Please join us on Saturday, April 21 in Montezuma. And let me know if you’re interested in working with our team to pull together a roadshow stop in your community. Thanks! Ed

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Industry’s New Colonial Outpost: Rural Iowa

Dear Friends,

Two things before I explain why Iowa is becoming a colonial outpost:

First, I’m sad to say that the pro-DAPL bill (SF 2235) passed this week despite hundreds of Iowans contacting their lawmakers. Visit the Fallon Forum and Bold Iowa websites for news coverage and to learn how your senator and representative voted. The silver lining is that Bold Iowa’s coalition of environmentalists, landowners, farmers and Native allies worked with labor unions on a common cause. Let’s build on that!

Second, check out this week’s Fallon Forum. Among other topics, we talk with two of the five climate warriors who shut down the flow of tar sands oil in 2016. If you missed the previous week’s program, check out our conversation about gun violence, sustainable farming, and why the job of Secretary of State is important.

Janna Swanson with Ed Fallon at the Blue Daisy Cafe in Ruthven.

Colonization never goes well for the colonized. It went badly for the Indigenous peoples of this continent. It’s gone badly for people in “third world” countries we’ve pillaged. And it’s going badly for rural Iowa.

Yup. A new wave of colonization is in full swing. Perhaps in the twittering storm of political scandals and legislative hubris you haven’t noticed. But rural Iowans can’t help but notice as the forces of colonization steamroll their farms and communities.

Here are the most egregious examples (and yeah, the acronym spells “PLOW,” for what that’s worth):

PORK. There are 15,000 hog confinements (CAFOs) in Iowa. Given the soaring foreign demand for pork, state officials say that number could jump to 45,000! America’s largest pork producer, Smithfield Foods, is now owned by a Chinese corporation. Smithfield will get rich exporting pork to China while rural Iowans are stuck with foul air, lower property values, contaminated water, a decline in quality of life, and continued depopulation.

LAND. Foreign ownership of farmland in the US is rising. Foreign entities now control an area larger than Tennessee! Fortunately for Iowa, our law prevents foreign ownership of farmland — but powerful forces want to change that.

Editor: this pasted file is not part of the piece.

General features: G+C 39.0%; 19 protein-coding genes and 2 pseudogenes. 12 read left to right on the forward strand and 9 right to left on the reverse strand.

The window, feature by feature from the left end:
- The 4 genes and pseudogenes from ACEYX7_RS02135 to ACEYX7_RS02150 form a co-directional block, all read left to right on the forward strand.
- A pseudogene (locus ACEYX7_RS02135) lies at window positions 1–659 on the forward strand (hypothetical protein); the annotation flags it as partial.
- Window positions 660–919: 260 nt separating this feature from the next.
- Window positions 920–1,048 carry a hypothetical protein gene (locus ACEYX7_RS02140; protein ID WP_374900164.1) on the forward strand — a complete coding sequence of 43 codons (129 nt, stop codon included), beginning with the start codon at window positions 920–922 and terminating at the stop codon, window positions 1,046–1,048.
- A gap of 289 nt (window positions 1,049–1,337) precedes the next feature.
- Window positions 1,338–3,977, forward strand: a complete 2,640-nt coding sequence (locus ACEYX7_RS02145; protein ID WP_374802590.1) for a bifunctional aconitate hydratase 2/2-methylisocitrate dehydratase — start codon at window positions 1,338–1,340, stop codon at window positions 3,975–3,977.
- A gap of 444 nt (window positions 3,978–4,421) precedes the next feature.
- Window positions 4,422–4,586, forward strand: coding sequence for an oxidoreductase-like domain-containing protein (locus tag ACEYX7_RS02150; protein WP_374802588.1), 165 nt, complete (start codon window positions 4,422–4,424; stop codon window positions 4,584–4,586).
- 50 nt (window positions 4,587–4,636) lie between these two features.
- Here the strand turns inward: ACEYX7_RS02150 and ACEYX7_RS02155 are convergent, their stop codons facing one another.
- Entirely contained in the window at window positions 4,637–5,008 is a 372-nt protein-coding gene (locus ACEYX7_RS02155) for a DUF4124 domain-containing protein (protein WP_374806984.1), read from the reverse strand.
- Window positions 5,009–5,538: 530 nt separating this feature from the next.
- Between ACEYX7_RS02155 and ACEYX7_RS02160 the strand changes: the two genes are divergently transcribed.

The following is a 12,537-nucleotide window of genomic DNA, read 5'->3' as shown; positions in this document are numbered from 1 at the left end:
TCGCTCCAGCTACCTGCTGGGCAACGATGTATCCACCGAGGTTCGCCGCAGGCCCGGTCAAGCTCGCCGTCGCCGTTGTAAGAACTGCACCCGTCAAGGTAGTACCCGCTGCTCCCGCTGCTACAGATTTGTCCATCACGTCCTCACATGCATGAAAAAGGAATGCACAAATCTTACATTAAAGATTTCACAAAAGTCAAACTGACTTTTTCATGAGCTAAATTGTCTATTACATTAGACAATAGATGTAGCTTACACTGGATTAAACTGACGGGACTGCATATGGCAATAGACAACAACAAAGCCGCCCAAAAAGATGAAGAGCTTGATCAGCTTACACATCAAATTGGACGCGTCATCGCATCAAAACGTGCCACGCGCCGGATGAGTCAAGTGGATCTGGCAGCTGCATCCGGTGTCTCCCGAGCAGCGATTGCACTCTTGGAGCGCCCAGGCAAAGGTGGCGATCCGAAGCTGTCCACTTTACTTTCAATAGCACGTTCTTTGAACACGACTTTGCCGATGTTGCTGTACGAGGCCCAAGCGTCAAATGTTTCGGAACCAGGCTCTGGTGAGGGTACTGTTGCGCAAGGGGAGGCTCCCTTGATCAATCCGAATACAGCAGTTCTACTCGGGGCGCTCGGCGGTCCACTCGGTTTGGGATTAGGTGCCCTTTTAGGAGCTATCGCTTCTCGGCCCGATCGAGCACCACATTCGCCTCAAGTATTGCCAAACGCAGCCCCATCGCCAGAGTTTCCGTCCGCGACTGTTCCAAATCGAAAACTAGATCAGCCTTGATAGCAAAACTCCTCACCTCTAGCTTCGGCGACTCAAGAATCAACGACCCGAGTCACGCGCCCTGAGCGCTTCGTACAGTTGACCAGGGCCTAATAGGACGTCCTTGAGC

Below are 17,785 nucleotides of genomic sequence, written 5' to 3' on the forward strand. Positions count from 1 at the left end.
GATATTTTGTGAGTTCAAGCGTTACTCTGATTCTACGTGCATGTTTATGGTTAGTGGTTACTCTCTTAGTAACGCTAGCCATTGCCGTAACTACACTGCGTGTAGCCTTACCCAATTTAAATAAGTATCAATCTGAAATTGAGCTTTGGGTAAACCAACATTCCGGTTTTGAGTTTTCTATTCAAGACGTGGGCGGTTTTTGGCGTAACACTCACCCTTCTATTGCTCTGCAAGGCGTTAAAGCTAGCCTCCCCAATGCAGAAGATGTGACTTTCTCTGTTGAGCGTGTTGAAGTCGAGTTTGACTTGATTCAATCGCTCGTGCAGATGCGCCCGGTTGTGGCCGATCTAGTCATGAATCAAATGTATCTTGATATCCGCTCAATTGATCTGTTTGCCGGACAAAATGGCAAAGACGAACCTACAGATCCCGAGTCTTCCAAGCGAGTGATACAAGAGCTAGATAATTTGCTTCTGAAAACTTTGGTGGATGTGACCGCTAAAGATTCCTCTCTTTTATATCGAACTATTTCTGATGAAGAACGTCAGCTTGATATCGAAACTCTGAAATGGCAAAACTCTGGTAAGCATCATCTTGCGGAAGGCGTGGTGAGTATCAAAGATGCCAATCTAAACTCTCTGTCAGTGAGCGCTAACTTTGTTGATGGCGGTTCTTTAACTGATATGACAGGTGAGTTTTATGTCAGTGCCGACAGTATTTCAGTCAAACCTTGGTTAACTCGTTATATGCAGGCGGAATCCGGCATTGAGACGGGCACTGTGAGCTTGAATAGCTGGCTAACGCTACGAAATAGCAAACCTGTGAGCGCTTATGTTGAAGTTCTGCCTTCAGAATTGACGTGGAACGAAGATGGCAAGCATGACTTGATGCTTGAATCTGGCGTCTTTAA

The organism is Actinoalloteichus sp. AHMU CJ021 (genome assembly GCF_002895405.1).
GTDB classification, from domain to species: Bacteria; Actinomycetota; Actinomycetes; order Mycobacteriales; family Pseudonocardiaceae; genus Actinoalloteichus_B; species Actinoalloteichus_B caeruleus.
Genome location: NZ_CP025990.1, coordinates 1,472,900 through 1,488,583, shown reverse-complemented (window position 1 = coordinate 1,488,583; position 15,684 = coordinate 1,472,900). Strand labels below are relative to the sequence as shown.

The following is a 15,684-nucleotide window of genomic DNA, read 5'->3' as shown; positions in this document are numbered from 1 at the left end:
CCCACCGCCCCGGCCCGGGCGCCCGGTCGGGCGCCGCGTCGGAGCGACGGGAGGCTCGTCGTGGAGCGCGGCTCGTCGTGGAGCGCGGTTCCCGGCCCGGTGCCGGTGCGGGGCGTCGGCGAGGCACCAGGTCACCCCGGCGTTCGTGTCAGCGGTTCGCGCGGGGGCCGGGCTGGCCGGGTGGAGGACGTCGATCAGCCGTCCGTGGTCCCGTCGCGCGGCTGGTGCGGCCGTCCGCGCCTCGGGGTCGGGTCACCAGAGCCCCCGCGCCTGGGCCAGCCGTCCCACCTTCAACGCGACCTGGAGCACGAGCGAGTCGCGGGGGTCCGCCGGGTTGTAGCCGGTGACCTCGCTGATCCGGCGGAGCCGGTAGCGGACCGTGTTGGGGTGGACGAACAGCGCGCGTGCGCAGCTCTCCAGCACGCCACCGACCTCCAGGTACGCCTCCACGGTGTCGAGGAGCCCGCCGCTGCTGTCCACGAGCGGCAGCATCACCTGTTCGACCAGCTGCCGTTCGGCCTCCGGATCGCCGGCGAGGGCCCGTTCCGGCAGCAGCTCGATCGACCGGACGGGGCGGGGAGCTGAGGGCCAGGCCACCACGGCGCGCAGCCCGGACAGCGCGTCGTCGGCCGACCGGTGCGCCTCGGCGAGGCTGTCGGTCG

Some new turbines are as tall as two football fields.

OIL. The Dakota Access Pipeline carved a 350-mile scar across Iowa, damaging topsoil and threatening our water for a Texas corporation’s export crude oil pipeline. As I’ve warned, don’t be surprised if Big Oil tries to build a second pipeline through Iowa.

WIND. Industrial Wind Installations (IWIs) are meeting greater and greater local resistance. More are in the works and problems associated with the turbines are fomenting extensive and impassioned local resistance.

Perhaps that last item took you by surprise, coming from someone who cites climate change as the gravest threat to life on Earth. I’ve always been disturbed by any concentration of economic power, though in the past I’ve grudgingly given wind energy a pass because of the urgency of the climate crisis.

Janna Swanson with the Coalition for Rural Property Rights

To be clear, we absolutely need to move beyond fossil-fuel consumption as quickly as possible. Energy conservation, reducing consumption, and sequestering carbon are three of the most important actions we can take.

We also need a robust and rapidly expanding renewable energy portfolio. The backbone of that portfolio must be solar — and solar must be controlled by individuals, communities, family farmers, and small business owners. There’s room in that portfolio for wind, too, but not the centralized industrial model that increasingly dominates more and more Iowa counties.

While a handful of landowners are making money leasing their land for turbines, monopoly control of wind is wreaking havoc on rural landscapes and the people who live and farm there. In February, I traveled to Palo Alto County to visit Janna Swanson, a leader with the Coalition for Rural Property Rights. Palo Alto residents are suing MidAmerican Energy and Invenergy over a massive 340-megawatt project near Emmetsburg. There are 268 residences in the target area — yet only 24 have signed a contract to allow turbines on their land!